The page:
Come What May is an unusual song in the Moulin Rouge soundtrack, being the only original song among a batch of clever cover versions. This song is written by hopelessly romantic poet Christian for his doomed love, Satine. 
 
The song builds from a quiet start, soaring into top notes in the chorus that will demonstrate your tenor talents. Inject a touch of optimistic yearning to capture Christian’s youthful intensity. As an alternative, you could also try Moulin Rouge’s version of Elton John’s Your Song, again performed by Christian. 

a red and white sign and some buildings and lights

6. I Believe from The Book of Mormon 

If you want to show a character’s inner struggle, go for I Believe from The Book of Mormon. Elder Price could have experienced a crisis of faith after the things he witnessed in Northern Uganda; however, instead he reaffirms his faith in this powerful and sometimes-amusing song. 
 
Written by South Park creators Matt Stone and Trey Parker with composer Robert Lopez, The Book of Mormon is full of brilliant songs. We chose this one because it’s such fun for a tenor to perform (note the nods to The Sound of Music in the spoken section). 

7. Wall In My Head from Everybody’s Talking About Jamie

Everybody’s certainly been talking about this musical over the last few years; and if you’re young and a talented dancer, it’s almost a default choice. Wall in My Head is sung when Jamie’s father has forgotten his birthday. During the song, Jamie remembers moments with his father during his childhood and the effects these have had on him; however, as the song progresses, Jamie’s determination to climb towards his future and ‘over the wall’ increases. 
 
You’re not expected to perform perfect choreography while singing this ballad; however, there would certainly be a dissonance if a non-dancer sang this song. Be conscious of how you tell the story and how you act the song if you choose it.  

8. Empty Chairs at Empty Tables from Les Misérables

Arguably one of the most poignant songs in musical theatre, Empty Chairs at Empty Tables sees the injured Marius mourning his lost friends. As the sole survivor of the failed revolution, the once-idealistic young Marius is the sole survivor, and this song simply aches with his pain and guilt. 
 
Again, it’s a well-known song, and as Jane Deitch explains, you’ll need to “Keep true to the original but bring your own twist.” If the brief wants you to demonstrate your acting skills, there’s plenty of opportunity in this powerful ballad – just watch out for the risk of overdoing the melancholy.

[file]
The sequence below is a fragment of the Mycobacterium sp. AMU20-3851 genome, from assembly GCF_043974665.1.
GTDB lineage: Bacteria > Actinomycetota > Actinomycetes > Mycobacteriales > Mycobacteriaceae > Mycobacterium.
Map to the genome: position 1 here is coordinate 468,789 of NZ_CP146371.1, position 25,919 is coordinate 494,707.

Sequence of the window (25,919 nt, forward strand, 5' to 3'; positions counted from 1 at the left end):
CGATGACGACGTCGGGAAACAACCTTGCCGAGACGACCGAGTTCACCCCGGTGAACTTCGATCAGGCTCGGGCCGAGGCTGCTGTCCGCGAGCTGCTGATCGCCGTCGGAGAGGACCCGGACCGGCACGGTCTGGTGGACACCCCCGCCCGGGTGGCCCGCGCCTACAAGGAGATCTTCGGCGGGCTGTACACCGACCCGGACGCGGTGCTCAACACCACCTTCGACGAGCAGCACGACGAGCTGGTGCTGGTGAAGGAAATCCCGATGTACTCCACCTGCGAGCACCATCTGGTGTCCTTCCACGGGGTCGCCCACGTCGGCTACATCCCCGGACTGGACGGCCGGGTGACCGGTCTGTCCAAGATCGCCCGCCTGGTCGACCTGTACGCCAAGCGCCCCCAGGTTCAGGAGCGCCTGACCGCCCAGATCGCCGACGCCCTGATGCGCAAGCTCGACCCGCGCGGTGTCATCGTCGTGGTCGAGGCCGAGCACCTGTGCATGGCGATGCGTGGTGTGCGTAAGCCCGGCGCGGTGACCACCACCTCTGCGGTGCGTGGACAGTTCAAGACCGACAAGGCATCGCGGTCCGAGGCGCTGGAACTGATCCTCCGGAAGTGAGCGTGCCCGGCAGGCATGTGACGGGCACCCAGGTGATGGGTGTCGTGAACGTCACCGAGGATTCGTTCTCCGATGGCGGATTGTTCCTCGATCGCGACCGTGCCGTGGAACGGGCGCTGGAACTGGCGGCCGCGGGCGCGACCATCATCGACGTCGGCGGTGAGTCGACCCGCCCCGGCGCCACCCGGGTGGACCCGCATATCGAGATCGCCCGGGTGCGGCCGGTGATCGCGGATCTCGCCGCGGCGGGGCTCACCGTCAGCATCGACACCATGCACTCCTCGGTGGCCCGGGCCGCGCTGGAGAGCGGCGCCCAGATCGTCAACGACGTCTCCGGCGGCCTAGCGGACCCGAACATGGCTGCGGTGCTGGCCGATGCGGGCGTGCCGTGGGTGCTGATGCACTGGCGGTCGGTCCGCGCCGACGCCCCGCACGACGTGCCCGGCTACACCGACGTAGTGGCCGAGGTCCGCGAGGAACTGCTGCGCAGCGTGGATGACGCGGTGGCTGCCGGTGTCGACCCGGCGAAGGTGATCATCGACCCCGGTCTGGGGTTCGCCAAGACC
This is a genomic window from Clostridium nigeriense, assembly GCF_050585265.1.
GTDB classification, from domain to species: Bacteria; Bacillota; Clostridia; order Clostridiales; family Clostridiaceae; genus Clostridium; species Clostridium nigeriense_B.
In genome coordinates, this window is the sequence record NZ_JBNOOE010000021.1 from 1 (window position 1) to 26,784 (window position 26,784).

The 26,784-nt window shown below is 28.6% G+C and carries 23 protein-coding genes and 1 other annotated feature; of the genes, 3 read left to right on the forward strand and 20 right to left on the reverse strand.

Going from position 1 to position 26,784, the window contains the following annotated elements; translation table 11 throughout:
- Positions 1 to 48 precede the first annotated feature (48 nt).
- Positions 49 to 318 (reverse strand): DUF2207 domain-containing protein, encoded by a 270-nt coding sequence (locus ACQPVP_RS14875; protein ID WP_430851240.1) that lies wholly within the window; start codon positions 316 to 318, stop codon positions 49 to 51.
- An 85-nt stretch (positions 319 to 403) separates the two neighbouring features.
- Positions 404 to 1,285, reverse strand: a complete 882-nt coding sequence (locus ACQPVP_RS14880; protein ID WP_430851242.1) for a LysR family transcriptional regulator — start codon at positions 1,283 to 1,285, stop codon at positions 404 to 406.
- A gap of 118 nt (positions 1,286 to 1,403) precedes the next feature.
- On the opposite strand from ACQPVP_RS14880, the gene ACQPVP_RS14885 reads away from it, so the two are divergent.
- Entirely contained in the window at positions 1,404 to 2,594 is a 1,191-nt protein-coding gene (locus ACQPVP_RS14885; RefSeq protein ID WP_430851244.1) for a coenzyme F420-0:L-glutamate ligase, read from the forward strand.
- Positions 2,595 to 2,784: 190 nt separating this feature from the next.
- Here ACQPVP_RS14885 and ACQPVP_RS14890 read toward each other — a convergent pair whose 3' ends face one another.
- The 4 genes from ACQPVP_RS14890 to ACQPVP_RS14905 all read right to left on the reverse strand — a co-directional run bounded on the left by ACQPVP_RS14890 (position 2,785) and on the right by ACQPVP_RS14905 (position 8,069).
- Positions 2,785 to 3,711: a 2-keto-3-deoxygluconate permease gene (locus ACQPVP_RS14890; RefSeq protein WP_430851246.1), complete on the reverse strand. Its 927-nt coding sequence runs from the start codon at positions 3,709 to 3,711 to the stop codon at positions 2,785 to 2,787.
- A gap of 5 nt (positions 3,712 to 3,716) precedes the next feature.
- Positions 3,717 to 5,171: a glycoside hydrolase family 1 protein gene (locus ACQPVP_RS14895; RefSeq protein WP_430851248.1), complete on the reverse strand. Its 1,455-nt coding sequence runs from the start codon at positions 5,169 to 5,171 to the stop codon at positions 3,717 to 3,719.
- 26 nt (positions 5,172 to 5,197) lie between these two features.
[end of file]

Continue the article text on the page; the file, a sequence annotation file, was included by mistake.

9. Can You Feel the Love Tonight? from The Lion King 

This ballad was written for the Disney animation and later musical, The Lion King by Sirs Elton John and Tim Rice. It’s a lovely piece for a tenor voice, with a simple and moving lyric about love.  
 
Although it’s from a musical soundtrack, it works as a standalone love song should you choose to perform it this way. In his BBC Maestro course, Sir Tim reflects – “sometimes as a writer, it’s possible to hear a whole new subtext” when you see a song delivered in a different way, and Jane Deitch advises showing “bravery” by giving your audition piece a unique interpretation. A classic love song like this gives you the opportunity to put your own stamp on it. 

10. I Want to Break Free from We Will Rock You 

Finally, rock out to an iconic song from the Queen jukebox musical We Will Rock You. Stepping into Freddie’s high heels may seem rather daunting; however, if you have a good tenor voice with a hint of rock around the edges, you can nail this all-time favourite. 
 
Because it’s so well known in its own right, you don’t have to bring any context from the musical if you’d rather not. It’s a song about personal freedom and feeling trapped in a relationship, so there’s plenty of development potential there. 

Feeling inspired to refresh your repertoire? Find out more about selecting the right songs for auditions in Sir Tim Rice’s BBC Maestro course, Writing and Performing Musical Theatre, alongside tips for preparation and performance.